Janet Sheridan: Too many options leaves columnist permanently puzzled
March 15, 2018
Despite the look of carefree merriment imparted by her Dutch-boy bangs and Alfred E. Neuman grin, my sister Barbara spent her first-grade year in a state of confusion. Working in the garden with me, she asked why we threw away the pretty weeds and ate the icky onions. Why did the cow have a calf? Why did I take three cookies when Mom said I could have only one? And why should she care if I told Mom she ate five. Everybody knew I lied.
I regret ridiculing Barbara during her period of perplexity because, lately, I, too, have begun to wonder why.
Why do we have appetizers? The dictionary defines appetizers as food or drink served before a meal to stimulate the appetite. Never in my life have I needed to eat something in order to want to eat something. Why nibble on olives and cheese-loaded crackers when I could eat more dinner or dessert instead? When appetizers are ordered, I join in the fun; after all, nobody can resist potato skins loaded with sour cream, cheese and bacon. But then, I have to put much of my meal in a box I forget to take with me when I leave. How sensible is that?
Also, when two cars arrive at a four-way stop at approximately the same time, why do the drivers act like Emily Post? First, one uses body language to insist, "After you," and the other responds, with equal emphasis, "No, after you." Finally, one rolls forward and abruptly brakes when the other does the same. This sequence can be repeated two or three times. Is it our wish to be polite or our need to be in control that motivates us to point, wave one another on, then bounce forward and brake? It would be easier to simply obey the law: The first to stop is the first to go. If it's a tie, the car on the right goes first, and a car turning left yields to a car going straight. Were we all to drive like the law-abiding citizens we are, we could eliminate false starts and muttering about morons.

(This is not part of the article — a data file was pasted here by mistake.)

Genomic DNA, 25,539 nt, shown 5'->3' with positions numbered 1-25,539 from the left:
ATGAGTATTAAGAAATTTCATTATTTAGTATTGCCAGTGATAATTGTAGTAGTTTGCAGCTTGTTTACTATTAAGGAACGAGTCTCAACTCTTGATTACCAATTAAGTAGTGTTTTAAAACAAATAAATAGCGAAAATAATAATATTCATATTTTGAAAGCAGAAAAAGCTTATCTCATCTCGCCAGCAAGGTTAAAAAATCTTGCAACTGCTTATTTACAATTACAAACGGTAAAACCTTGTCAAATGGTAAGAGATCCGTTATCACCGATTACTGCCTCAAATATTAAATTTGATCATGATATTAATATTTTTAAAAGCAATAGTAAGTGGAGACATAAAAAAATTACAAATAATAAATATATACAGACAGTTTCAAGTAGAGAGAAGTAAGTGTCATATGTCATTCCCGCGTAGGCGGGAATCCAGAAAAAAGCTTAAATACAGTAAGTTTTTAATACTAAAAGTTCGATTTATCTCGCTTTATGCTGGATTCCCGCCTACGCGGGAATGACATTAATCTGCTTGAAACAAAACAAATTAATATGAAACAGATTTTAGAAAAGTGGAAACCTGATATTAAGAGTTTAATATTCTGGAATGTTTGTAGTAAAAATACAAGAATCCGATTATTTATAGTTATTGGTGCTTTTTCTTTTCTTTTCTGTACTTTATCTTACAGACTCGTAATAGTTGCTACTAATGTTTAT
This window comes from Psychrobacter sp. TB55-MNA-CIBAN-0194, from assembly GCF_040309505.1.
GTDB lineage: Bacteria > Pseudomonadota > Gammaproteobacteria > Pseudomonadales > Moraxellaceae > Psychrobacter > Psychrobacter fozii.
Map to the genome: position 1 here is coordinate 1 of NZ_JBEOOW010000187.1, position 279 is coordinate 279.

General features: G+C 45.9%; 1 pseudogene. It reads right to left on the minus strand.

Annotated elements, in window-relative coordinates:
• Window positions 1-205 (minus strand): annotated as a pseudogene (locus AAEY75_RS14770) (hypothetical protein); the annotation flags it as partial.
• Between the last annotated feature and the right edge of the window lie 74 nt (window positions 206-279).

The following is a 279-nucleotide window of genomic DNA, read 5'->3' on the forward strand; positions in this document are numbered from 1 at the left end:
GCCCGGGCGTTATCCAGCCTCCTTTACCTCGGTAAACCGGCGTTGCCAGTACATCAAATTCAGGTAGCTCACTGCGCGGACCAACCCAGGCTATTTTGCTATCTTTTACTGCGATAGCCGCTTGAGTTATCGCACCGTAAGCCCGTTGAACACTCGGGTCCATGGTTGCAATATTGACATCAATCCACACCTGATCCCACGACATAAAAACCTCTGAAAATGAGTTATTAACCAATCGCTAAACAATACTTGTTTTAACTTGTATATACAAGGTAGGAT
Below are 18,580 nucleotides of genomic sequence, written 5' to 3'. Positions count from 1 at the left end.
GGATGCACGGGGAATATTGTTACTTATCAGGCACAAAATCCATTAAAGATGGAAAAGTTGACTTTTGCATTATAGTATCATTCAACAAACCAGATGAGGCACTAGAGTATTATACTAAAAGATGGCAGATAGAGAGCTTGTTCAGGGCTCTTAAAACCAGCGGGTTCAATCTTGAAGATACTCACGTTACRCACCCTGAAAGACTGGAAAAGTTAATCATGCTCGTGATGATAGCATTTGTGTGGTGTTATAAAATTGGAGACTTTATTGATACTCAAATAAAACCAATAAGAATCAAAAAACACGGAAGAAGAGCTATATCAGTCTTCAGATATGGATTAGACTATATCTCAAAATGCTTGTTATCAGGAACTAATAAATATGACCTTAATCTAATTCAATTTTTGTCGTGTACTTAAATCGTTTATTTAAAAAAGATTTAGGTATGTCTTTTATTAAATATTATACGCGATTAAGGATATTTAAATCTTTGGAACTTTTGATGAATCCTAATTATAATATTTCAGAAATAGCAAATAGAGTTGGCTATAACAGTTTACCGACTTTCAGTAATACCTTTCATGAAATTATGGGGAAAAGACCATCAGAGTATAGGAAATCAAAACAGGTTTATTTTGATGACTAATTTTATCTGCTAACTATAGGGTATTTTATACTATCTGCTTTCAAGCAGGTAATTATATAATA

I'm also puzzled when I encounter 10 miles of orange barrels, single-lane traffic and reduced speed limits before I finally creep through a construction site a hundred feet long where one worker operates a backhoe and three supervise.
Why do we need so many options? Even buying cereal becomes a frustrating task when I try to find a box of anything that doesn't list sugar as a major ingredient. As I peruse cereals with frosting or bits of marshmallow, cookies and dried strawberries, I long for the days of Wheaties, cornflakes, puffed rice and fewer damn decisions.
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TV offers too many options, as well. When my siblings and I gathered in front of our 12-inch TV screen encased in a hefty oak cabinet, we had exactly three channels. So we had only three shows to debate. If two of us argued for "The Real McCoys" and two for "Gunsmoke" and the squabbling deteriorated to blows, Mom or Dad made the decision. We watched a lot of Lawrence Welk and his bubble machine.
Now, it takes me longer to choose a show than to watch it. As I wander the maze of 250 options available, my heart palpitates and my left eye twitches. When my mouth becomes so dry I splutter like Daffy Duck, I wish my sister were around to give me a quizzical look and say, "Good grief. Why don't you just read a book?"
Sheridan's book, "A Seasoned Life Lived in Small Towns," is available in Craig at Downtown Books and Steamboat Springs at Off the Beaten Path Bookstore. She also blogs at auntbeulah.com on the first and 15th of every month.